The Battle of the Books. (Not found in Game of Thrones.)

It is pretty rare when a set of books comes in – with all the volumes present… but it happened today. And it’s always a happy day for me when Charles Dickens makes an appearance in the book shop.

Much to his dismay, the works of Charles Dickens were widely pirated, and he sold thousands of books – receiving nothing. His solicitors would send ‘Cease and Desist’ orders to U.S. publishers, who generally had ordered a copy of the latest Dickens novel and then set the type, reprinted the story, and took the profits. Copyrights were difficult to enforce in Dickens’s time, even though he made arrangements with publishers to print his ‘authorized’ version.

After his death, his works were widely reprinted in the U.S. by publishers who knew that Mr Dickens would no longer be sending legal representatives to protect his stories. The books that arrived today might be of that sort. Typically, early unauthorized editions contained no copyright information and – usually – no actual printing date. I was trying to pin down the date on this set when I ran across an ad in an Oakland Tribune issue from 1937.

The idea was to collect the twenty volume set by purchasing a couple of books at a time. (I remember doing that at the grocery store to acquire a set of Funk & Wagnall encyclopedias.) But – what a set of hoops the buyers were required to jump through!

According to the article from 1937, to obtain a set required a registration form, a printed mailing label, and a dozen ‘Dickens Certificates’ (obtained from the pages of the newspaper). Of course, the thirty-four-cent per volume price tag sounds pretty nice these days. Even the adjusted-for-inflation amount of $6.45 seems a bargain for a nicely printed hardback!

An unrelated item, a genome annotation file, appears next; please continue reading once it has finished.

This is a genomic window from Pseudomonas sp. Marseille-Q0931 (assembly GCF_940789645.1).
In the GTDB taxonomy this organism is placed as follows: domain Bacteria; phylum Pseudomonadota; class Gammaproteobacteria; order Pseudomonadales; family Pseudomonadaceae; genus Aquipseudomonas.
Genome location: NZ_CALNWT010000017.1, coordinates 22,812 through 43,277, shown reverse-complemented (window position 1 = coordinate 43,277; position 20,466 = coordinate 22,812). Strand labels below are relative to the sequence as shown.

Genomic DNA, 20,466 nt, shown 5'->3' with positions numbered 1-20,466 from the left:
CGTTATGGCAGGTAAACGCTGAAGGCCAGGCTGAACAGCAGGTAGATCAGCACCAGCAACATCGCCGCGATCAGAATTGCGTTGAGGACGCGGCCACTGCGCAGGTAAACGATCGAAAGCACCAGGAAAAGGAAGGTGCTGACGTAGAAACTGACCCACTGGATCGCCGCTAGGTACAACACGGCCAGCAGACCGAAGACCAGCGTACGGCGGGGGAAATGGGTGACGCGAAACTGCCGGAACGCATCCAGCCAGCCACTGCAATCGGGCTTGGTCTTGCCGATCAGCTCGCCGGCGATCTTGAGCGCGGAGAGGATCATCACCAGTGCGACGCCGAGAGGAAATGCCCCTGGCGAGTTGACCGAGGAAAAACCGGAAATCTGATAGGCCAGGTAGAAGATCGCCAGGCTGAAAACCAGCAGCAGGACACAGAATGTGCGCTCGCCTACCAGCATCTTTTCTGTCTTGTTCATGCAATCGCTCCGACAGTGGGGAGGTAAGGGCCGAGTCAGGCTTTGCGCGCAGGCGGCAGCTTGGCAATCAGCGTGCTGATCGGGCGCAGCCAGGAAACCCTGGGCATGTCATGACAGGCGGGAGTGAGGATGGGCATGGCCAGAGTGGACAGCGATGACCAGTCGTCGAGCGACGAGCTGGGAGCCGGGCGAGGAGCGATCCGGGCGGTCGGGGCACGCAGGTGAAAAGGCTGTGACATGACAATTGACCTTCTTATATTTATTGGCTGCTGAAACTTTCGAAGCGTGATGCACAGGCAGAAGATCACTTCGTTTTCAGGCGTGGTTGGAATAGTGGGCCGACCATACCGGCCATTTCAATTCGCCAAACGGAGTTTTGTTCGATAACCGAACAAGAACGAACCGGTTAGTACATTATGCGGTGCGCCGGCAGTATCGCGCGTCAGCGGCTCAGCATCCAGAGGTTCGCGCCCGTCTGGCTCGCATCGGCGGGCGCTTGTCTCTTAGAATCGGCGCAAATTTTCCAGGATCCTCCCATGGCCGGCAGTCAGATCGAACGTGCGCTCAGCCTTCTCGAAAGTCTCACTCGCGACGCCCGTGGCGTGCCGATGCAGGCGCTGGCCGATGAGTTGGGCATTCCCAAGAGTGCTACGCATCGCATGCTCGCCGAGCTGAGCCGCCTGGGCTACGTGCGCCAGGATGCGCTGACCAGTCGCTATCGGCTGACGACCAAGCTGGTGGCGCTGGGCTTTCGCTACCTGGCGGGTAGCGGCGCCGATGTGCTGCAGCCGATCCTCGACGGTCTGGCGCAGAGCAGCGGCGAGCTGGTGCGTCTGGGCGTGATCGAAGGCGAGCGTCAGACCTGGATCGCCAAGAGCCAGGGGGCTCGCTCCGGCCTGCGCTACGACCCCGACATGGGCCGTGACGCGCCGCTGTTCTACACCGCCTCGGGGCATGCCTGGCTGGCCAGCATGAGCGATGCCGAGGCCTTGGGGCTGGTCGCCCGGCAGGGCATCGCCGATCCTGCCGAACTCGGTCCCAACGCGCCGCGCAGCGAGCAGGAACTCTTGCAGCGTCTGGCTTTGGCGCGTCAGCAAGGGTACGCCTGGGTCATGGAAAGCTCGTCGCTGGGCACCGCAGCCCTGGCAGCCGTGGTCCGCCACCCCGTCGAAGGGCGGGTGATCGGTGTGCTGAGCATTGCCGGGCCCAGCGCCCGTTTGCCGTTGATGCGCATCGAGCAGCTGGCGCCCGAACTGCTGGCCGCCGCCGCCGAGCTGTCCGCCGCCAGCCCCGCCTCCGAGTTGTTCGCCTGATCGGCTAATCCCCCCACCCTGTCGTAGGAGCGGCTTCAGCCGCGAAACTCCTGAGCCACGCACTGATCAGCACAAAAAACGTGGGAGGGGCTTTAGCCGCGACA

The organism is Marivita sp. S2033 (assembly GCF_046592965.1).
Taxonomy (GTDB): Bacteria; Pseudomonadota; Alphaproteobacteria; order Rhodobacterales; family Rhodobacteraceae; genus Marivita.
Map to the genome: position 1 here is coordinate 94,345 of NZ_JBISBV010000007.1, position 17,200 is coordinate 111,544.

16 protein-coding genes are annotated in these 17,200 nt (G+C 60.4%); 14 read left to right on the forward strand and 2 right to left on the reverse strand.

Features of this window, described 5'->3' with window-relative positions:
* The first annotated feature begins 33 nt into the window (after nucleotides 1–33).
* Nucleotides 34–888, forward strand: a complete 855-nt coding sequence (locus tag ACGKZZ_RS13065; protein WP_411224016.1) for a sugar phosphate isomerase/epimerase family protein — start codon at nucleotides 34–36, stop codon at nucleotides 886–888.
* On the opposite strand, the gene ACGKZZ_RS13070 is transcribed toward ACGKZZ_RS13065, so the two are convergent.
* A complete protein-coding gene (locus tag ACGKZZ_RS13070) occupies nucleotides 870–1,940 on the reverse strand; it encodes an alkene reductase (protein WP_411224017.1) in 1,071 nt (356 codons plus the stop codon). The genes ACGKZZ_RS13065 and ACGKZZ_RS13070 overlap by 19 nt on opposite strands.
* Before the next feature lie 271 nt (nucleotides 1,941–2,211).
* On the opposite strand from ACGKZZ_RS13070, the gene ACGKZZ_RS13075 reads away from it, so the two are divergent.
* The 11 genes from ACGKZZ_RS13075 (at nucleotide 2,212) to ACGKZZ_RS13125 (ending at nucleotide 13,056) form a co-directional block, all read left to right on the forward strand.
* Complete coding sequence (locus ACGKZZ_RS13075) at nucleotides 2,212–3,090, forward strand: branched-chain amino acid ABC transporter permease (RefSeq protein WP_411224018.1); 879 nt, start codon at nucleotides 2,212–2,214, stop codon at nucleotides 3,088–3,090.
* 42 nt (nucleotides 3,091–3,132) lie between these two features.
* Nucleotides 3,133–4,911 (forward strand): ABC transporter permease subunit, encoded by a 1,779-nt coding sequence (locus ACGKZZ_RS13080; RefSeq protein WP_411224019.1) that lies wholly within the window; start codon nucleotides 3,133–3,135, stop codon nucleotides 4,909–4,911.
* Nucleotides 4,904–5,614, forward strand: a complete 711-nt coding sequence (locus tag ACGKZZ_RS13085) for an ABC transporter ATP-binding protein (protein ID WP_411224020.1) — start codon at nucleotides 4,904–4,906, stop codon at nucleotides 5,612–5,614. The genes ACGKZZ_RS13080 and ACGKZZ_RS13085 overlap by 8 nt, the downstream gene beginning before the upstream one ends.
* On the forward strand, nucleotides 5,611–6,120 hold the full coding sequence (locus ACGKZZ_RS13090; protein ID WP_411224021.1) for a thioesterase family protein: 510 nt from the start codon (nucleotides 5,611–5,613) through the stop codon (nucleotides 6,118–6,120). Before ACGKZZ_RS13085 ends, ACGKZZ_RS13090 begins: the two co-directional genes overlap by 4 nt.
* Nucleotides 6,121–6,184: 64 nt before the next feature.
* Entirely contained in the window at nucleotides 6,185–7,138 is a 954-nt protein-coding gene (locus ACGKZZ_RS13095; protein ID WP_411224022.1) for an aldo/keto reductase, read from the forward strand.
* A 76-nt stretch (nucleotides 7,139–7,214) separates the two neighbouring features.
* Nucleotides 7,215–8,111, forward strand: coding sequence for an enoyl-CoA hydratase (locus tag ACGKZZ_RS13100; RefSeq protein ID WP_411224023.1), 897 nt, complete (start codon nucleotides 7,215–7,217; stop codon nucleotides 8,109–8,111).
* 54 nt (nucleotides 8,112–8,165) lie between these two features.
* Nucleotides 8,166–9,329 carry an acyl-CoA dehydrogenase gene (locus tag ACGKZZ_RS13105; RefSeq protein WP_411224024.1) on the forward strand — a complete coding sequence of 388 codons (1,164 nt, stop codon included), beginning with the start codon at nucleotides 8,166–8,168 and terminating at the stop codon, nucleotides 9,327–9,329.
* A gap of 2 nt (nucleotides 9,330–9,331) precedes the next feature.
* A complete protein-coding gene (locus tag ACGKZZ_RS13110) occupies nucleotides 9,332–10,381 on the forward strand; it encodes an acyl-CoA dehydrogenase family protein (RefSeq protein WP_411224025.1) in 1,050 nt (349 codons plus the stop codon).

Such bargains could be offered when publishers were not required to pay royalty figures to authors or copyright holders. In the case of the Cleartype Edition library, the marketing expense was covered by the participating newspapers across the country – which also served as a distribution point for copies that were to be picked up in person rather than by mail.

Dickens wasn’t the only one ever to be defensive of his copyrighted works, and although he was vocal in his opposition to pirated copies, at least no lives were lost: the Irish in the mid-6th Century were a wee bit more emotional about their printed works. According to Wikipedia, the Battle of Cúl Dreimhne (Gaelic for the Battle of the Book) caused the deaths of some three-thousand Irish in a dispute over a copied religious book.

In the year 560 (or thereabouts), Irish abbot and missionary Saint Columba and Saint Finnian of Movilla Abbey disagreed over a religious book. Columba copied a volume owned by Saint Finnian, intending to keep the copy, but they disagreed as to whether it belonged to Saint Columba because he copied it or whether it belonged to Saint Finnian because he owned the original.

King Diarmait mac Cerbaill ruled on the disagreement, concluding that: “To every cow belongs her calf, therefore to every book belongs its copy.”

The judgment didn’t please Columba one bit. As a result, he staged a rebellion of the O’Néill clan against the King, which succeeded, but was said to have resulted in some 3,000 casualties.

Perhaps rightly shamed over the fuss, Columba took his copied book and left for Scotland, where he founded the Iona Abbey and devoted the rest of his life spreading the Christian gospel.

No lives need be lost in acquiring copies of books in our shop. And, although Charles Dickens might not have been happy about it, we are happy to offer the full set of the Cleartype Edition of his works, circa 1937, so patiently acquired by a newspaper reader and Dickens fan, in the time between the World Wars.